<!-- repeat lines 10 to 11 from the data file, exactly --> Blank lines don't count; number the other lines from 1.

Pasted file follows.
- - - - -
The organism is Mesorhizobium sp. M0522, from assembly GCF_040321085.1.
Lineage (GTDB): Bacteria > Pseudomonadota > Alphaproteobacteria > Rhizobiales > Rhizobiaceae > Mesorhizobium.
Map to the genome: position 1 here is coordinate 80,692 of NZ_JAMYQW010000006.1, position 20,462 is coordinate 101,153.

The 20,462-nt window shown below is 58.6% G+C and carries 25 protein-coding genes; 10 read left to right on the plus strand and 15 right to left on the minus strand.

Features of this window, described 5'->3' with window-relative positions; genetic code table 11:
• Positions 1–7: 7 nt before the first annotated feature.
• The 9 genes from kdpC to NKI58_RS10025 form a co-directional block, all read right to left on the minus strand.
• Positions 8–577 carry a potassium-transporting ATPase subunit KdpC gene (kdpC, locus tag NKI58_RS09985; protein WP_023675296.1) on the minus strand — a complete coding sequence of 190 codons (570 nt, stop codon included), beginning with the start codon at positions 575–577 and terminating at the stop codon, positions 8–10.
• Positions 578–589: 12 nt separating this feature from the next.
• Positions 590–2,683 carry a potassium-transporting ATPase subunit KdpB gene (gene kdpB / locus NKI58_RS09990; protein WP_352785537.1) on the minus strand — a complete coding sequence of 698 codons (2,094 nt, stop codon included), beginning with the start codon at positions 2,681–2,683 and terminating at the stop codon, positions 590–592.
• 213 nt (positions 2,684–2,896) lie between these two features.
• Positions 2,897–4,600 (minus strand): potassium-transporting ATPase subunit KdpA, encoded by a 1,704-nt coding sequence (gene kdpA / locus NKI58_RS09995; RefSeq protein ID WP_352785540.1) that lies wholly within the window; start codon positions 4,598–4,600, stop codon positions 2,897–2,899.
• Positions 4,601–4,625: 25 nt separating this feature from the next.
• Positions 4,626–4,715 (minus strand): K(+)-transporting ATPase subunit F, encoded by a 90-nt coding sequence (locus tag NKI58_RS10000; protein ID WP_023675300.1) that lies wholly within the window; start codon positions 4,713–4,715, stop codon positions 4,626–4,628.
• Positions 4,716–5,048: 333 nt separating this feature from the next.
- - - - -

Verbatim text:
• Positions 590–2,683 carry a potassium-transporting ATPase subunit KdpB gene (gene kdpB / locus NKI58_RS09990; protein WP_352785537.1) on the minus strand — a complete coding sequence of 698 codons (2,094 nt, stop codon included), beginning with the start codon at positions 2,681–2,683 and terminating at the stop codon, positions 590–592.
• 213 nt (positions 2,684–2,896) lie between these two features.